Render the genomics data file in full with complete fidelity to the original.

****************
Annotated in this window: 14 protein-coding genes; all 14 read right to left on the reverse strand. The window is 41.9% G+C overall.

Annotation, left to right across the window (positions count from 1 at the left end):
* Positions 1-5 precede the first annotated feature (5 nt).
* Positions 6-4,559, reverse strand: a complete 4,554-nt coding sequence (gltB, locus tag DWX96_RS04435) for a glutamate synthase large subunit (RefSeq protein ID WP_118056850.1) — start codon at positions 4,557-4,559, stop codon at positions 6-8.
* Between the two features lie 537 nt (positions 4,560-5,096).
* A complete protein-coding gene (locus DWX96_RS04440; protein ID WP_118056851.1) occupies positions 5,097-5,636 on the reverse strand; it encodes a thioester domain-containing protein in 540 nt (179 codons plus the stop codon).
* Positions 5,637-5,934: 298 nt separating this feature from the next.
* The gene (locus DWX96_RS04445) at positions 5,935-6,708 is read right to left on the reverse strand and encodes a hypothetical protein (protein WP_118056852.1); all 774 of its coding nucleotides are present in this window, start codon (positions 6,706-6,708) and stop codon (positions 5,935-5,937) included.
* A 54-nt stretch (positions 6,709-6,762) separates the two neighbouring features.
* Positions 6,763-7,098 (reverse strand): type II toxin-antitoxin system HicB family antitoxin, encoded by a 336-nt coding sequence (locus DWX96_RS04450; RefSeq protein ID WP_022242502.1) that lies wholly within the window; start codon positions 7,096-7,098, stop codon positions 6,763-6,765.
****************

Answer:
Annotated in this window: 14 protein-coding genes; all 14 read right to left on the reverse strand. The window is 41.9% G+C overall.

Annotation, left to right across the window (positions count from 1 at the left end):
* Positions 1-5 precede the first annotated feature (5 nt).
* Positions 6-4,559, reverse strand: a complete 4,554-nt coding sequence (gltB, locus tag DWX96_RS04435) for a glutamate synthase large subunit (RefSeq protein ID WP_118056850.1) — start codon at positions 4,557-4,559, stop codon at positions 6-8.
* Between the two features lie 537 nt (positions 4,560-5,096).
* A complete protein-coding gene (locus DWX96_RS04440; protein ID WP_118056851.1) occupies positions 5,097-5,636 on the reverse strand; it encodes a thioester domain-containing protein in 540 nt (179 codons plus the stop codon).
* Positions 5,637-5,934: 298 nt separating this feature from the next.
* The gene (locus DWX96_RS04445) at positions 5,935-6,708 is read right to left on the reverse strand and encodes a hypothetical protein (protein WP_118056852.1); all 774 of its coding nucleotides are present in this window, start codon (positions 6,706-6,708) and stop codon (positions 5,935-5,937) included.
* A 54-nt stretch (positions 6,709-6,762) separates the two neighbouring features.
* Positions 6,763-7,098 (reverse strand): type II toxin-antitoxin system HicB family antitoxin, encoded by a 336-nt coding sequence (locus DWX96_RS04450; RefSeq protein ID WP_022242502.1) that lies wholly within the window; start codon positions 7,096-7,098, stop codon positions 6,763-6,765.